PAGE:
William Hill has received four offers from fellow gambling operators for its Australian business, the Australian Financial Review reported on Monday. The winning bidder is set to undergo due diligence before the end of the week and is expected to assume control over the Sportingbet brand next month.
William Hill acquired the Australian and Spanish operations of Sportingbet as well as the Centrebet and Tom Waterhouse online wagering brands in 2013 for the total amount of £485 million. Last month, the British bookmaker announced that it was reviewing its Australian business and that its sale was under consideration.
It then became clear that William Hill has hired financial services firm Citi to set up a formal bidding process for its Australian operations and law firm Clifford Chance to guide the operator through the sale process.
It was understood that Paddy Power Betfair’s Australian business Sportsbet, Ladbrokes, and bet365 have all made offers for William Hill’s Australian betting brands, each valuing these at around A$200 million. According to the Australian Financial Review, Australia’s CrownBet was the fourth bidder. The online sports betting business of local casino operator Crown Resorts is itself in the middle of a change of ownership.
Late last year, Crown Resorts agreed to sell its 62% stake in the wagering business to a group of investors that included CrownBet’s CEO Matt Tripp. The deal was expected to be finalized by the end of February.
UPDATE: The Stars Group, parent company of PokerStars and online sports betting operator BetStars announced today that it has partnered Mr. Tripp to buy Crown Resorts’ 62% stake in CrownBet.
What’s Next for Tom Waterhouse?
As mentioned above, William Hill entered Australia in 2013 with the acquisition of the Sportingbet, Tom Waterhouse, and Centrebet brands. All three were led by popular Australian bookmaker Tom Waterhouse at the time. In 2014, Mr. Waterhouse was appointed CEO of William Hill’s Australian business.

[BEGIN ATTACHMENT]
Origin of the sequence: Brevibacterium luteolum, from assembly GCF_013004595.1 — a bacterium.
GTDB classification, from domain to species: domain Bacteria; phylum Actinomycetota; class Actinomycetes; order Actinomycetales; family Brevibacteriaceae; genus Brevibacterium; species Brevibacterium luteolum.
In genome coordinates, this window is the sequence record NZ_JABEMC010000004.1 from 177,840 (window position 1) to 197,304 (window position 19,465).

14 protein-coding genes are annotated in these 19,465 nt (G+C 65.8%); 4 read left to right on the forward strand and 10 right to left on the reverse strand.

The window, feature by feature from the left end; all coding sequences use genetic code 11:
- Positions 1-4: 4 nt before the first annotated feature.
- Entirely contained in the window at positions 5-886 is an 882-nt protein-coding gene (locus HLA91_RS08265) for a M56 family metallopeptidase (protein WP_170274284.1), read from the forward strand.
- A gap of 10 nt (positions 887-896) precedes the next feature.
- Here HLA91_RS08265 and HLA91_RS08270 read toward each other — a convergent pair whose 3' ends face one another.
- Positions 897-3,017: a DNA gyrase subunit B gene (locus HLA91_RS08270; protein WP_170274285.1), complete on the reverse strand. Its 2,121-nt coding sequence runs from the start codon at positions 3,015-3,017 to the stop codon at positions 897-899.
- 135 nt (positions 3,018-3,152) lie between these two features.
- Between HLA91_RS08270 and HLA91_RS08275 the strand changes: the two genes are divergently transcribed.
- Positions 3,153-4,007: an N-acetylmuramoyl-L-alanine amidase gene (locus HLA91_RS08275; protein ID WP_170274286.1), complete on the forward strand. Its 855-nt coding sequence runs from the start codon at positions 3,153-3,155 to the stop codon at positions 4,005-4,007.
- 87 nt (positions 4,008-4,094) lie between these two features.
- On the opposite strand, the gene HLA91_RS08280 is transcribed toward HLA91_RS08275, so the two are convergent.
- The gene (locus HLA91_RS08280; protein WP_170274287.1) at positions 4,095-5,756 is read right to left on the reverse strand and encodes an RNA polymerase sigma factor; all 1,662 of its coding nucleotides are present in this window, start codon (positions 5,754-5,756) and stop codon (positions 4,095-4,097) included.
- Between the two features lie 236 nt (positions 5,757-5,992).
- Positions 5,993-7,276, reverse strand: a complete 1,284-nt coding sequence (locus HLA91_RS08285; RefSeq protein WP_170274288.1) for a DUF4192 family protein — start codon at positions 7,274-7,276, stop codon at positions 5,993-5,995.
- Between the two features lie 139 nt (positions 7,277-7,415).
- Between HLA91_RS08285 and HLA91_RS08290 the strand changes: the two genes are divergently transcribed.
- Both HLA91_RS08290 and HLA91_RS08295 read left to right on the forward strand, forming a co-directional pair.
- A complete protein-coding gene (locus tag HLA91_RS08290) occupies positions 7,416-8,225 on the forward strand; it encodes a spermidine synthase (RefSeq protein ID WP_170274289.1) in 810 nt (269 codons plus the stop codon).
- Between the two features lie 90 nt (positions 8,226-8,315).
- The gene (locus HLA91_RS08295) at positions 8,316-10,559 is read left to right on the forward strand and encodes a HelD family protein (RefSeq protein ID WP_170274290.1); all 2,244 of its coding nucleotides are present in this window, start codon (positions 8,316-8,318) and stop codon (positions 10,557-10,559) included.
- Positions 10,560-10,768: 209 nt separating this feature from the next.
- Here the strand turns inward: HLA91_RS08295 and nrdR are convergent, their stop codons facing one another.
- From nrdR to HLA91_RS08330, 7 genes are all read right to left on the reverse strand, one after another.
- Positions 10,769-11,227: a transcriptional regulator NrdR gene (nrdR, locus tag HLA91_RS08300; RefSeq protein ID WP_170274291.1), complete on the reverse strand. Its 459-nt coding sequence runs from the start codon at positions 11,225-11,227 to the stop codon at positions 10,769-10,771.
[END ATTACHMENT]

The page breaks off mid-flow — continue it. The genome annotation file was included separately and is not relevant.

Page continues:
His future is still unclear in case a sale takes place. However, many believe that the preferred buyer would likely keep Mr. Waterhouse on board due to his extensive experience and connections within Australia’s betting scene.
Mr. Waterhouse made the headlines a few years ago due to what many considered too aggressive promotion of his Tom Waterhouse online betting business.
According to analysts from Macquarie, William Hill’s Australian business currently represents a 5% share of the nation’s betting market. The company’s Australian operations have underperformed for several years now. It is believed that latest regulatory developments within the country’s gambling landscape have further encouraged the British bookmaker to reconsider its presence in Australia.
Several states have recently introduced or confirmed that they would introduce a 15% point-of-consumption tax that would require bookmakers to contribute tax money to the jurisdictions where they provide their services in and not just in the jurisdictions where they are licensed.
A recently introduced ban on credit betting further restricted operators in their efforts to acquire bettors. Under the latest amendments to Australia’s Interactive Gambling Act, bookmakers can no longer extend credits to betting customers. The click-to-call betting feature introduced by offshore betting operators to circumvent previous gambling regulations has also been banned under the recent amendments.
Robert Johnson is an experienced web author and blogger. He has over three years of experience as a freelance journalist and writer.